risk management & wandering patients

Specialties Geriatric


I am preparing a dissertation for my post-registration BSc (Hons) Nursing Studies degree looking at risk management on an acute ward in those who exhibit wandering behaviour, for example, those with dementia or an acute confusional state/delirium.

I would be interested to hear about how your hospital or clinical area minimises risks to older patients who wander. Do you have guidelines relating to bedrail usage, restraint, and the management of acute confusional state/delirium and/or specific guidelines relating to the management of patients who wander? Does your hospital use security staff for patients identified as at risk of wandering off the ward; do you have additional nursing staff to watch/ 'special' the patient or a patient sitter scheme? Do you have open access to your ward or do you have any system of door locking or twin handle devices? Do you use any alarmed systems such as pressure mats to alert you when the patient has moved? Are these measures effective?

Thank you for your patience in reading this rather long message, I would be most grateful for any information you could share with me.


269 Posts

Where I work we have a secured unit. The doors all have codes

The door leading to outside goes to a secured area.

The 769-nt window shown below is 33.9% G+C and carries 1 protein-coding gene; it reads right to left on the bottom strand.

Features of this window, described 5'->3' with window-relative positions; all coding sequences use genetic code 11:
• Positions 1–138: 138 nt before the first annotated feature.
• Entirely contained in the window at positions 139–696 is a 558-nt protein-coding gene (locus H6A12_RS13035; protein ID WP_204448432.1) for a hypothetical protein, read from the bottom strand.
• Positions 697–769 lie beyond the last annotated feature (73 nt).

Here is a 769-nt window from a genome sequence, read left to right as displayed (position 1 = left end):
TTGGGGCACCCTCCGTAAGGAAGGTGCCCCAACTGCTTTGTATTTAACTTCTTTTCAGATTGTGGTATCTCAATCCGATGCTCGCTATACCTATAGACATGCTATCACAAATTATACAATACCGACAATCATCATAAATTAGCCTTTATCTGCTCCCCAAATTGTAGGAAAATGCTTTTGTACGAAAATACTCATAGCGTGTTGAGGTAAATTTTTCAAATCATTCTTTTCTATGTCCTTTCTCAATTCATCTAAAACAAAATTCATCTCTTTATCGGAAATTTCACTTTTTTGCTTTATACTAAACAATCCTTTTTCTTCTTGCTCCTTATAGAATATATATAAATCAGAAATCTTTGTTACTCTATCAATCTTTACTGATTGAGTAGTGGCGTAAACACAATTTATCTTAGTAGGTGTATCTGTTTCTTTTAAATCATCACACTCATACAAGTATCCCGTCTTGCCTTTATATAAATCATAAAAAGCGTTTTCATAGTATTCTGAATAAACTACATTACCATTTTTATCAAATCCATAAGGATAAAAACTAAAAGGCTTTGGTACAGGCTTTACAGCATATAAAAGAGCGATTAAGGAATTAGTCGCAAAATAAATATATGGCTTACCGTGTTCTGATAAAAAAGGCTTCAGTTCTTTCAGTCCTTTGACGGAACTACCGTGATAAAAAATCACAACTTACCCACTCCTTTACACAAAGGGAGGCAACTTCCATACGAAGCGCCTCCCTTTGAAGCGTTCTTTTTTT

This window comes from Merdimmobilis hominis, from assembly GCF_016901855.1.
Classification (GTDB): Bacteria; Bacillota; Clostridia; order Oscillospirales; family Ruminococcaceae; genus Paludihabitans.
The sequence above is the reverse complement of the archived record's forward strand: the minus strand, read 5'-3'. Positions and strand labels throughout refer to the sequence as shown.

We seldom use restraints as we find this just makes the resident more resistive to care or more aggressive.

I have been there for one year and have only use a chemical restraint once and that was for the safety of staff and the resident herself

We believe in gentle care and we try very hard to follow the residents routine and not ours.

I hope this helps you alittle


62 Posts

We have a 'secure' unit with keypads on the doors for entry and exit. We have one restraint - a lap buddy on a lady who actually has more of a secure feeling with it on. We also have the lock/keypad system on all the doors going outside thruout the building. We have 'wandering' residents in the general population. As far as falls, most are due to fatique, low blood sugar, and the like. If we have a resident who is more at risk for injury due to poor safety awareness, insomnia, agitation we usually will ask a family member to stay with them. We do a falls risk assessment on admit, and have a questionaire for people to complete if a resident is coming to the community. Our admissions are based on if we are able to meet their needs and if we have an appropriate bed.

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